- Matching thoughts to emotions exercise. This exercise is a helpful way to discuss the relationship between thoughts and feelings with older adults. It shows how different interpretations of being alone during social distancing restrictions can lead to different thoughts and emotional reactions.
- A fillable “Connections Plan” template.
Considerations for using a “Connections Plan”
A “Connections Plan” is a simple and useful tool for service providers to provide support in person or remotely. Below are a number of practical considerations for using a “Connections Plan.”
Understanding barriers to connection
- Ask open-ended questions. The Questionnaire for Assessing the Impact of the COVID -19 Pandemic on Older Adults provides questions to help understand older adults’ barriers to social connection.
- Use strengths-based language, which focuses more on the skills and support the person has rather than words that are interpreted as problems. For example, rather than using words like “loneliness,” ask about older adults’ relationships.
- Don’t assume which connections are important to older adults.
- Recognize that how older adults engage with others is often shaped by their upbringing and culture.
- Give older adults time to answer these questions as it may be new to them.
- Identify what might make older adults hesitant to change. For example, ask, “When you think about [calling X hotline] what emotions do you feel?”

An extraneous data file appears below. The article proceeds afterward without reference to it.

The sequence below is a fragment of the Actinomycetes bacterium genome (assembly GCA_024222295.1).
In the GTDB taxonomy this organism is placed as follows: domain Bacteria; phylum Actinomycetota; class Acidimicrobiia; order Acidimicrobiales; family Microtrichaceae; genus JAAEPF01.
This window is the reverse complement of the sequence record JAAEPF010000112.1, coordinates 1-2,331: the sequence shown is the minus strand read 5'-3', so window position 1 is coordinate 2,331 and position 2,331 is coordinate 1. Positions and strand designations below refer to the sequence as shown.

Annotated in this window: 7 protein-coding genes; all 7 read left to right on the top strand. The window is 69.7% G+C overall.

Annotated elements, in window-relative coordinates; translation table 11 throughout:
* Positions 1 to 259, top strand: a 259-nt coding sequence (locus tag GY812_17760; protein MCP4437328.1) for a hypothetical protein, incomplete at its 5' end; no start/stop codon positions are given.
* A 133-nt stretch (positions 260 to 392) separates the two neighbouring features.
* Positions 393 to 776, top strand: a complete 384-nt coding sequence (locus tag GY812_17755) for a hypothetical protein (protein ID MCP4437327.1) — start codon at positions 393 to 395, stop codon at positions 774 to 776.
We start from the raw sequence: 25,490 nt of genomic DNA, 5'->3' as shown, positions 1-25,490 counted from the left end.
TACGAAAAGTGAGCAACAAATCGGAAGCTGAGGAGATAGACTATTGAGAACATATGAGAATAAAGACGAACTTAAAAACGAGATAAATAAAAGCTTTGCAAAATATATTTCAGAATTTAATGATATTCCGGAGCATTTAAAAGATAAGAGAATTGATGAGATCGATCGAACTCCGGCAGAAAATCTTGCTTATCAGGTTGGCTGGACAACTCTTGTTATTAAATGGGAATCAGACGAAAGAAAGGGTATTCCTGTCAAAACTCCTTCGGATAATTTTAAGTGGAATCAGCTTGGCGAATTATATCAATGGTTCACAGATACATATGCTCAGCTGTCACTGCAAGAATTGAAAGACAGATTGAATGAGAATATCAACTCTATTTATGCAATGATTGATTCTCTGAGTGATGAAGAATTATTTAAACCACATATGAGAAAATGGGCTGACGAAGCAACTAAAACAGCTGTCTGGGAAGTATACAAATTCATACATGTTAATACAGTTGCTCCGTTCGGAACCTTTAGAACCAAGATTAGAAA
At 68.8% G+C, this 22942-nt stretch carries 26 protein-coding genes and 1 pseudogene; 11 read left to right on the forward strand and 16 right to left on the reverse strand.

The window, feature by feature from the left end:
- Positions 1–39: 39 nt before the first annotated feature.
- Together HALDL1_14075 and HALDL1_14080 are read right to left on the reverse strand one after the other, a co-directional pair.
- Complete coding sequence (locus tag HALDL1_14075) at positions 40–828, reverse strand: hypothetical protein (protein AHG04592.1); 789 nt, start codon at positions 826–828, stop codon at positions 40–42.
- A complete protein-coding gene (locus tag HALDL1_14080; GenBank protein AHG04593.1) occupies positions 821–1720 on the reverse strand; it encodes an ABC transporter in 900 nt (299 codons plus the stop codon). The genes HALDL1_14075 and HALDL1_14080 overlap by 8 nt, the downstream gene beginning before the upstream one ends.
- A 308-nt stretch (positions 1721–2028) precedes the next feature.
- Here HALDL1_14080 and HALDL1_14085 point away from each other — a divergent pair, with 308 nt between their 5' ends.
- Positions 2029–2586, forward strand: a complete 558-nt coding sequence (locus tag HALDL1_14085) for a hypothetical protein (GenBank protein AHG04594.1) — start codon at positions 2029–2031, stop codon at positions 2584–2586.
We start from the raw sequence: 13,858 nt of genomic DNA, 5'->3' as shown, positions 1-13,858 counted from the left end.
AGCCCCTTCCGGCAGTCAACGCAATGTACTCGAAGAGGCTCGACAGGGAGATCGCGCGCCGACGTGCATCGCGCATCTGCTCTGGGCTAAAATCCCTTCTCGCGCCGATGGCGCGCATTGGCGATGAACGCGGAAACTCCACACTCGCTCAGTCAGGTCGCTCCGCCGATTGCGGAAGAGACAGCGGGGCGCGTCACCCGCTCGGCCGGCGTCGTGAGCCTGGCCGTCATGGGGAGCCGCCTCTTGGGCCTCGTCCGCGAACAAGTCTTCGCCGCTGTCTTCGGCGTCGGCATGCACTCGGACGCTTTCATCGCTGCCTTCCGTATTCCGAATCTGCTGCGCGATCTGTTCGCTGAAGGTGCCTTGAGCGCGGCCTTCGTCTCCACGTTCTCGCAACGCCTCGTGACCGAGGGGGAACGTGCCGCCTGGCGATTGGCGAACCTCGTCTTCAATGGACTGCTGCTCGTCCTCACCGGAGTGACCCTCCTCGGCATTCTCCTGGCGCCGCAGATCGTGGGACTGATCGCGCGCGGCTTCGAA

Explaining the cognitive-behavioural model
- Use external examples (refer to the Matching thoughts to emotions exercise handout) to help explain how perceptions impact stress and loneliness. This allow older adults to focus on the process rather than the fixating on the content of their thoughts.
- Share examples to challenge thoughts, feelings and actions (refer to the Apart, not alone: Why connection matters in later life handout).
Improving implementation of a “Connections Plan”
- Use leading questions and prompts to help older adults identify potential strategies themselves instead of offering advice.
- Involve family members in the process when possible and share with them the principles of the cognitive-behavioral model.
During a time of uncertainty and physical distancing, it is essential to use evidence-informed practices to promote social connection in later life. A “Connections Plan” brings together techniques that service providers already use in a straight-forward way so that it can be immediately used to support isolated older adults.
About the authors
Kimberly A. Van Orden,1 Emily Bower,1 Julie Lutz,1 Caroline Silva,1 Autumn M. Gallegos,1 Carol A. Podgorski,1 Elizabeth J. Santos,1 and Yeates Conwell1
- Department of Psychiatry, University of Rochester School of Medicine & Dentistry, Rochester, NY, United States
COVID-19, coronavirus, social connection, social isolation, social distancing, cognitive-behavioral therapy, psychotherapy, loneliness, mental health, health promotion
This Evidence Snapshot is based on the article, “Strategies to Promote Social Connections Among Older Adults During ‘Social Distancing’ Restrictions,” which was published in the American Journal of Geriatric Psychiatry in 2020. This summary was written by Beth White. https://doi.org/10.1016/j.jagp.2020.05.004